Educational Testing Service
Those polled were asked to choose between the view that all students, teachers and schools should be held to the same standard of performance because it is wrong to have lower expectations for students from disadvantaged backgrounds, and the contrary view that they should not be held to the same standard because we should not expect teachers working with disadvantaged students to have them reach the same level of performance on standardized tests as teachers in more affluent schools.
More than half of the parents favored the single standard, but only one-quarter of the high school teachers agreed.
Broder suggests that this divide is troubling for the Administration since it could lead to more opposition to minimum standards. This weekend, Broder points to two teachers responses to his June piece:
One Pennsylvania educator called the legislation "a wonderful concept, but woefully inadequate when dealing with the realities of public education. Yes, I believe in standards, high standards for my students. I am also realistic enough to know that not all students have the natural ability, the desire or the family structure to succeed at the highest level. While I believe my brightest or hardest-working students can compete with anyone, I also know that I have many students who struggle just to get through life daily. Yet 'educators' expect these students to still excel on a standardized test?"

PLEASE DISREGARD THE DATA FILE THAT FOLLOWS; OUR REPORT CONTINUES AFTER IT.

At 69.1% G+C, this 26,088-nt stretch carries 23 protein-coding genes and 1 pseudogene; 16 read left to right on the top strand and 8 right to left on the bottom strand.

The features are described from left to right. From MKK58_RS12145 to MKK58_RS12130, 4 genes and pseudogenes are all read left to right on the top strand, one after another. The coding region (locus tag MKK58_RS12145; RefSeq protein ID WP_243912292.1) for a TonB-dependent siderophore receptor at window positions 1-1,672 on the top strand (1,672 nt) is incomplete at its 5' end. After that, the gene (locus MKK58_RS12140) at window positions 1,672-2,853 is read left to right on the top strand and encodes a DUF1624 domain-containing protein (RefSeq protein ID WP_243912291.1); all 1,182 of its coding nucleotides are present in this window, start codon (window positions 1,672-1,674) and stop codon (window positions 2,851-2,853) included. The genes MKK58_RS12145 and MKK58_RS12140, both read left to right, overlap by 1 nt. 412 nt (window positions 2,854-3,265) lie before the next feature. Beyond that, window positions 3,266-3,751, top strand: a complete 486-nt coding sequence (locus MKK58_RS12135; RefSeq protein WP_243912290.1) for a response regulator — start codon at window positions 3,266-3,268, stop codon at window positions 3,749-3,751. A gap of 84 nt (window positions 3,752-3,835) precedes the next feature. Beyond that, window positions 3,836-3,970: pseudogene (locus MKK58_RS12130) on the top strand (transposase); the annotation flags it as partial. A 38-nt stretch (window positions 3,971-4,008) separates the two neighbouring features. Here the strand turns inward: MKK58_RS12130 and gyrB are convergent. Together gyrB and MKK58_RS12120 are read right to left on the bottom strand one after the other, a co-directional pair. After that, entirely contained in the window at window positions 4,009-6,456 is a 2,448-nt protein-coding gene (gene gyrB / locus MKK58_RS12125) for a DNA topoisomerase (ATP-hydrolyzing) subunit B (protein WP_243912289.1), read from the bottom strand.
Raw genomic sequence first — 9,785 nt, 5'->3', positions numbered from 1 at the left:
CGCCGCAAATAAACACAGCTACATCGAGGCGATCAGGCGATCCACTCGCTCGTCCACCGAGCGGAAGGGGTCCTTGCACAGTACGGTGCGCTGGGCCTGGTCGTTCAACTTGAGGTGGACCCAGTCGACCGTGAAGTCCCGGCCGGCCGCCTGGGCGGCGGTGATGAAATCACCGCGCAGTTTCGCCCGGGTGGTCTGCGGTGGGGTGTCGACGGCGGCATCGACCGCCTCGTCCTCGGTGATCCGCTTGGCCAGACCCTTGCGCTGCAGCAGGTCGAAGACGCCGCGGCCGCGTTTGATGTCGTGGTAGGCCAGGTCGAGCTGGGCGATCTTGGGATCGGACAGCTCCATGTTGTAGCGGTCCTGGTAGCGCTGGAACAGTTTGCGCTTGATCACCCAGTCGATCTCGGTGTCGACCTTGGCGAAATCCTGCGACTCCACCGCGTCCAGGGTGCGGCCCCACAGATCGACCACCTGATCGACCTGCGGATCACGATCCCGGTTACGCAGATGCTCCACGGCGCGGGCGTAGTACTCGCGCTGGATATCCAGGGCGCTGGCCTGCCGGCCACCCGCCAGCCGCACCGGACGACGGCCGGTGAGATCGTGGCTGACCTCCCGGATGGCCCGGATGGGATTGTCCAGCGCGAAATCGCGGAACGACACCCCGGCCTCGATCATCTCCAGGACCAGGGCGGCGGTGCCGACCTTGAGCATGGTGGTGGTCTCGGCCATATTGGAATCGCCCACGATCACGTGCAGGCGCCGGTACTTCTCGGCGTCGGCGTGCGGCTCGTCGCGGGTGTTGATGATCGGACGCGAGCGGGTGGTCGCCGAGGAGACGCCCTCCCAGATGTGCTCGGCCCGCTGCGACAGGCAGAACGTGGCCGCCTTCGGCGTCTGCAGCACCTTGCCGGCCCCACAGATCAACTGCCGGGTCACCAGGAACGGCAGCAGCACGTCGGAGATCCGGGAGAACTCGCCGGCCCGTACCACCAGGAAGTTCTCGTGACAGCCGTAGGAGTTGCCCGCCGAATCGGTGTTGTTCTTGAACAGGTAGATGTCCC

Another teacher, with 20 years' experience teaching third and fourth grades in Ohio, questioned the notion that parents expect more of the students than teachers do. "I just cannot fathom where or how you obtain data that supports the thesis that parents are more likely than teachers to believe expectations and standards are set too low. I can say that certainly in my suburb of Sylvania, the exact opposite situation exists. Frequently teachers express the opinion that expectations and standards need to be raised, but the parents' complaints would cause the phones to ring off the hook!"
First, standardized tests are designed to ensure that students attain a floor, a minimum performance level. They are not designed to determine if a student can excell or not. Second, why is it so surprising that parents want one standard and believe that the standard is too low. Note that the survey found only about half, which leads me to believe that the issue is split in the minds of parents, leading to an obviously different viewpoint when you move from survey data to anecdotal stories.
Multiple standards are confusing to many people as well as confusing the issue. If there is a single standard, then parents can determine if their kid is meeting the standard in an easy to compare manner. If their child is not meeing the standard, they have the ability to ask why. Is it the school, the curriculum, my child, what? If there are multiple standards, then the parents have no facility for determining whether their child meets the standard.
Additionally, multiple standards provide an out for teachers and schools. It becomes easy for a teacher, a school or a school system to say, "well you kid didn't meet the "standard" for his subgroup, but don't worry about it, his subgroup has a different standard." Then comes the questions of what subgroups and the conversation has devloved into minutiae that does not serve the child's interest in a quality educaiton.
If, as a society, we seriously intend to improve the quality of education for our children, we need to have some method of determining "standard" behavior. I know each child is unique, with their own distinctiveness. In any population, there are always outliers, children who do not meet or drastically exceed the norm, but there is a norm--it is a statistical fact. There is no shame in admitting it, finding it and trying to improve on it. But you have to have a norm or all other measurements are useless.